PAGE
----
Saturday, 24 December 2011

All the trimmings?

Photo credit - Keira
So, I shared my Christmas menu with you in my last post. I do meal plan so it's hardly surprising that I've known for a week or two what we're having, not that it is vastly different than last year. The pudding is different, and so is the starter but I don't mess much with the main event. I have certain things I have to have - Dad's chestnut stuffing, which is an act of remembrance as much as it is part of a celebratory meal (though I do love it and can eat it by itself, bread sauce - which has to be out of a packet as I just can't master a decent homemade version, roasties and cranberry sauce.

As I said before, I do love making Christmas dinner. Maybe it's because I've got it down to a fine art now. Everything that needs peeling will be peeled today - although the potatoes were peeled, parboiled and frozen last weekend and will get chucked into hot fat and put straight in the oven - and everything that can be made ahead will be done. Today, I'll make some cranberry sauce and probably the smoked salmon parcels as we've now decided to make those and before we go to bed, I'll get the turkey crown out of the freezer to defrost (it's not huge at all so I'm reliably informed it will take 9 hours to defrost. Yesterday, I made the stuffing, which is now sat in the fridge. The meringues were made on Wednesday and are packed away in tubs, ready to be filled when it's time to have dessert. (Which won't be straight after the turkey, we'll be too full).

The other thing I did yesterday was write my timeplan. It's what helps me to relax and ensure there is not something I forget to prepare along the way. If you're panicking about doing Christmas dinner, it's really worth doing. Start at the time you want to serve the turkey and work back from there. I draw it up in Word so I can rejig it and not have to rewrite it as I add in various elements. Also noted on there is the likely defrosting and cooking times of my turkey crown - you can do that for your turkey here - and links to some of the recipes I'm following.  Remember to give yourself a bit of leeway here and there for some things - I always finding bringing pans to boil take longer than I think it will so I add five minutes. And if you have got a menu written down, check against that to ensure you've included all the elements you're intending to serve. You'll probably discover you've got more time than you think - and if you get everything peeled and prepped today, you'll have way more time to spending with the family, instead of spending it in the kitchen.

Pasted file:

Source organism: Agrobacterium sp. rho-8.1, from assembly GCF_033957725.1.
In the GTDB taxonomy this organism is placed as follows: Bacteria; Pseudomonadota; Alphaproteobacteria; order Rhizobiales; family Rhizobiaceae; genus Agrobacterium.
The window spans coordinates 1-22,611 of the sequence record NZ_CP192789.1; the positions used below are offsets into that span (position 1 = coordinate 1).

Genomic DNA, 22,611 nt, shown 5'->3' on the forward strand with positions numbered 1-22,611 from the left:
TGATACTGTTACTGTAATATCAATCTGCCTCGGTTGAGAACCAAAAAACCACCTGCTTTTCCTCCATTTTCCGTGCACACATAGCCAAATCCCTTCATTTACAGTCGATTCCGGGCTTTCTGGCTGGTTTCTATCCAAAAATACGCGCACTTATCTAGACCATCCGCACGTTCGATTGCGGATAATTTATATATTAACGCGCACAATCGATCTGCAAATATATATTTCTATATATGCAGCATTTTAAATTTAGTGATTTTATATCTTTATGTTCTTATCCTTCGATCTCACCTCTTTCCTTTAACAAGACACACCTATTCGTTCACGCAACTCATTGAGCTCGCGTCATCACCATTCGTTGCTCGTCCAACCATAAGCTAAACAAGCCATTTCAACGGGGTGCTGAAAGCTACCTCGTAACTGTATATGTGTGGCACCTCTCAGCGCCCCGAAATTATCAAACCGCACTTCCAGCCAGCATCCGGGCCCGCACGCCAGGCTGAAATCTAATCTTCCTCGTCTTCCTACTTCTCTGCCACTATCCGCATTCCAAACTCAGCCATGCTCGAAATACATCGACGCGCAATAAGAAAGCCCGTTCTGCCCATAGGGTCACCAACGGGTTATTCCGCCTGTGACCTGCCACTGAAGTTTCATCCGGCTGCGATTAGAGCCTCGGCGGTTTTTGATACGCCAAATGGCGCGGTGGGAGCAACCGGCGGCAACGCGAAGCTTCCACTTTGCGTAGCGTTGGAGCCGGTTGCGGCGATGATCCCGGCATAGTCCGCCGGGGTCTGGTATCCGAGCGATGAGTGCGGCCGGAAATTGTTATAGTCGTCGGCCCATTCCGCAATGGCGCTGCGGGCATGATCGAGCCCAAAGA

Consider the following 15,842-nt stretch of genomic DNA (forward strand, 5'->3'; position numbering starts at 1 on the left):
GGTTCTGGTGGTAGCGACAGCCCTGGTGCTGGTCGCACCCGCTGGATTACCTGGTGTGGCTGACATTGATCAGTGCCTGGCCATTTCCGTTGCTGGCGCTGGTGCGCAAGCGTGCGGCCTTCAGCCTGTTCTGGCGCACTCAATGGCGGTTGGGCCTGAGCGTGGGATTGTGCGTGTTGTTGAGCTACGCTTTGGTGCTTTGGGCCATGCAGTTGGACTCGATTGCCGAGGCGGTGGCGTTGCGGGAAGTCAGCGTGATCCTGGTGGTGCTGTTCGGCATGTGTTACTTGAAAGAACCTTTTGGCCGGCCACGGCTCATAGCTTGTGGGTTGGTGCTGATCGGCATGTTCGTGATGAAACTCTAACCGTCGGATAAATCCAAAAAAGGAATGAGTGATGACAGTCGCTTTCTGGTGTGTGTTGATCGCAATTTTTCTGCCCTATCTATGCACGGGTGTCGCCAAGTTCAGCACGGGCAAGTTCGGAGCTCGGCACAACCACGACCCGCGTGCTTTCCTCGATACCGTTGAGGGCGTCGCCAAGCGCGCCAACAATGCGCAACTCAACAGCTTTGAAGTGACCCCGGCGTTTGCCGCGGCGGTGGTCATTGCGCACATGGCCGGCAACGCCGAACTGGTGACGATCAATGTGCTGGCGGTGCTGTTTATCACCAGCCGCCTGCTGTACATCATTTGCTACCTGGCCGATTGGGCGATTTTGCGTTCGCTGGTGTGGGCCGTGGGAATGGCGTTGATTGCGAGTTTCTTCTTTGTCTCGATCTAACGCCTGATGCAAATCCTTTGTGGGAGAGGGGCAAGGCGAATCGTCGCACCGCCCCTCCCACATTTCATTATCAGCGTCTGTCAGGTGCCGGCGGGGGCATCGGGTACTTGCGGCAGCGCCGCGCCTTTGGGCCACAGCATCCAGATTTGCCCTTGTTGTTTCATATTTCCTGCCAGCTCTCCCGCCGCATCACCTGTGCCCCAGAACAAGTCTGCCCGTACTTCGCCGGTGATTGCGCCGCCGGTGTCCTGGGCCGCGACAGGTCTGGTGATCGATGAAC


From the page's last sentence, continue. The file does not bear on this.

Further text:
So here is my timeplan for tomorrow.


Breakfast time - Check turkey crown is defrosted and prepare for the oven, take parsnips out of fridge
1115 Put oven on to 190C
1130 Put turkey crown into oven
1310 Put oil in tray for roasties into oven, turn up to 200
1330 Check turkey, take out if cooked and cover with foil to rest.
1335 Turn oven up to 220C, put stuffing in oven
1345 Turn roasties over
1350 Get parsnips ready
1355 Put parsnips and pigs in blankets in oven, turn pans on for sprouts and carrots
1400 Serve the starter
1415 Make bread sauce
1420 Make gravy
1430 Serve main course!
Some point later - whip cream and fold in mincemeat for meringue filling.

I still can't believe there is so little to do. I keep checking there isn't more to do but it's all there. 

As for table setting, the rest of the family are responsible for that. We eat in our conservatory, something we should do more often, and we have special Christmas mats, which we bought in a post-Christmas sale last year and were a bargain. No doubt they will have fun getting it ready on Christmas morning. 

I'd really love to see what you are getting up to Christmas dinner-wise, whether you are making your own, getting it made by someone else, taking it all out of packets, going out to dinner, or just having a Christmas day buffet. So, please do join in with the #allthetwimmings hashtag on Twitter. Just tweet pictures of your food, or just tweet your menus, show us your tables, your preparations over the next day or two and add the crucial hashtag. It will allow me to indulge my nosey side but we did it last year and it was good fun. 

Whatever you do, wherever you are, and whoever you are sharing it with, I hope you enjoy a fantastically celebratory Christmas feast tomorrow and that the rest of your day is joyful and spent with those who mean the most to you.

Merry Christmas. 
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